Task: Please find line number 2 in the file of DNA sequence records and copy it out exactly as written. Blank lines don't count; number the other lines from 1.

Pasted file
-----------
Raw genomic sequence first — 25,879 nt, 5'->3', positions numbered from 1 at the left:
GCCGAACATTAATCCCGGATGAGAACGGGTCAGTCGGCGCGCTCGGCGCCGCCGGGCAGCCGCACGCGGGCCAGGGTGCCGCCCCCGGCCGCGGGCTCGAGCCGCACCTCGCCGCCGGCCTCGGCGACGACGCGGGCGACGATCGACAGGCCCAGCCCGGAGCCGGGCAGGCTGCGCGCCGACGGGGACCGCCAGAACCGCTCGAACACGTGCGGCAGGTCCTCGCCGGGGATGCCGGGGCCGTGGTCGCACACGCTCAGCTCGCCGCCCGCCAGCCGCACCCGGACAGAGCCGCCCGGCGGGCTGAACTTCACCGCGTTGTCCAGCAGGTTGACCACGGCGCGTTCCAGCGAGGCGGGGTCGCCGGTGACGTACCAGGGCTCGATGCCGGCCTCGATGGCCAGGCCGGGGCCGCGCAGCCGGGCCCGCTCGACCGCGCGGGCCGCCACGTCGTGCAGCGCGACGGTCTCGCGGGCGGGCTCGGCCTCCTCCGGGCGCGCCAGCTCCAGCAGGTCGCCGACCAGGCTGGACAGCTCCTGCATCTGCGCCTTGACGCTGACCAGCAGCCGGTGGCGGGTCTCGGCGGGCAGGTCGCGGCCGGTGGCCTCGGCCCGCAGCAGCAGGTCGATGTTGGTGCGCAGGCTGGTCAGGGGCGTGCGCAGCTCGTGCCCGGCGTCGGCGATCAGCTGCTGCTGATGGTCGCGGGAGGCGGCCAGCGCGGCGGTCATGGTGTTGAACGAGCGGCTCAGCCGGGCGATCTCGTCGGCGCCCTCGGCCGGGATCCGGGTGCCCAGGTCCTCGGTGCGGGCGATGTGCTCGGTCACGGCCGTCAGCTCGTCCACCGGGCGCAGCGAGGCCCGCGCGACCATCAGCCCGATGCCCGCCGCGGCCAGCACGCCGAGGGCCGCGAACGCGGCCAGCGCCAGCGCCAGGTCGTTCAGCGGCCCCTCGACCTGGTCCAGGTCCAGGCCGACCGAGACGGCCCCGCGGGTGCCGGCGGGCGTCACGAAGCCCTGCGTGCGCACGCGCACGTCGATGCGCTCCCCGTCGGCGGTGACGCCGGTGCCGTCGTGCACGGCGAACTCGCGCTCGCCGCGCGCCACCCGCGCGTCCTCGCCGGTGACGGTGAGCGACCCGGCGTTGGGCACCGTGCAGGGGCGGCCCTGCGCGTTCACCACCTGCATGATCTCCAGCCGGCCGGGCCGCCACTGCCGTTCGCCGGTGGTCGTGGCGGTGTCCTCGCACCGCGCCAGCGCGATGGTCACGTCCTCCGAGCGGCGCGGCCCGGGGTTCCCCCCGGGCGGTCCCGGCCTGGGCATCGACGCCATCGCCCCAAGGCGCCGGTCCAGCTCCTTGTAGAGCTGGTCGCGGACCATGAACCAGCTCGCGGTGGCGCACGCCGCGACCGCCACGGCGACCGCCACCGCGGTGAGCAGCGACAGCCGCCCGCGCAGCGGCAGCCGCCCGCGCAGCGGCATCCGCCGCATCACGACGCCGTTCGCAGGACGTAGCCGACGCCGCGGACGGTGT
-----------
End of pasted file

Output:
GCCGAACATTAATCCCGGATGAGAACGGGTCAGTCGGCGCGCTCGGCGCCGCCGGGCAGCCGCACGCGGGCCAGGGTGCCGCCCCCGGCCGCGGGCTCGAGCCGCACCTCGCCGCCGGCCTCGGCGACGACGCGGGCGACGATCGACAGGCCCAGCCCGGAGCCGGGCAGGCTGCGCGCCGACGGGGACCGCCAGAACCGCTCGAACACGTGCGGCAGGTCCTCGCCGGGGATGCCGGGGCCGTGGTCGCACACGCTCAGCTCGCCGCCCGCCAGCCGCACCCGGACAGAGCCGCCCGGCGGGCTGAACTTCACCGCGTTGTCCAGCAGGTTGACCACGGCGCGTTCCAGCGAGGCGGGGTCGCCGGTGACGTACCAGGGCTCGATGCCGGCCTCGATGGCCAGGCCGGGGCCGCGCAGCCGGGCCCGCTCGACCGCGCGGGCCGCCACGTCGTGCAGCGCGACGGTCTCGCGGGCGGGCTCGGCCTCCTCCGGGCGCGCCAGCTCCAGCAGGTCGCCGACCAGGCTGGACAGCTCCTGCATCTGCGCCTTGACGCTGACCAGCAGCCGGTGGCGGGTCTCGGCGGGCAGGTCGCGGCCGGTGGCCTCGGCCCGCAGCAGCAGGTCGATGTTGGTGCGCAGGCTGGTCAGGGGCGTGCGCAGCTCGTGCCCGGCGTCGGCGATCAGCTGCTGCTGATGGTCGCGGGAGGCGGCCAGCGCGGCGGTCATGGTGTTGAACGAGCGGCTCAGCCGGGCGATCTCGTCGGCGCCCTCGGCCGGGATCCGGGTGCCCAGGTCCTCGGTGCGGGCGATGTGCTCGGTCACGGCCGTCAGCTCGTCCACCGGGCGCAGCGAGGCCCGCGCGACCATCAGCCCGATGCCCGCCGCGGCCAGCACGCCGAGGGCCGCGAACGCGGCCAGCGCCAGCGCCAGGTCGTTCAGCGGCCCCTCGACCTGGTCCAGGTCCAGGCCGACCGAGACGGCCCCGCGGGTGCCGGCGGGCGTCACGAAGCCCTGCGTGCGCACGCGCACGTCGATGCGCTCCCCGTCGGCGGTGACGCCGGTGCCGTCGTGCACGGCGAACTCGCGCTCGCCGCGCGCCACCCGCGCGTCCTCGCCGGTGACGGTGAGCGACCCGGCGTTGGGCACCGTGCAGGGGCGGCCCTGCGCGTTCACCACCTGCATGATCTCCAGCCGGCCGGGCCGCCACTGCCGTTCGCCGGTGGTCGTGGCGGTGTCCTCGCACCGCGCCAGCGCGATGGTCACGTCCTCCGAGCGGCGCGGCCCGGGGTTCCCCCCGGGCGGTCCCGGCCTGGGCATCGACGCCATCGCCCCAAGGCGCCGGTCCAGCTCCTTGTAGAGCTGGTCGCGGACCATGAACCAGCTCGCGGTGGCGCACGCCGCGACCGCCACGGCGACCGCCACCGCGGTGAGCAGCGACAGCCGCCCGCGCAGCGGCAGCCGCCCGCGCAGCGGCATCCGCCGCATCACGACGCCGTTCGCAGGACGTAGCCGACGCCGCGGACGGTGT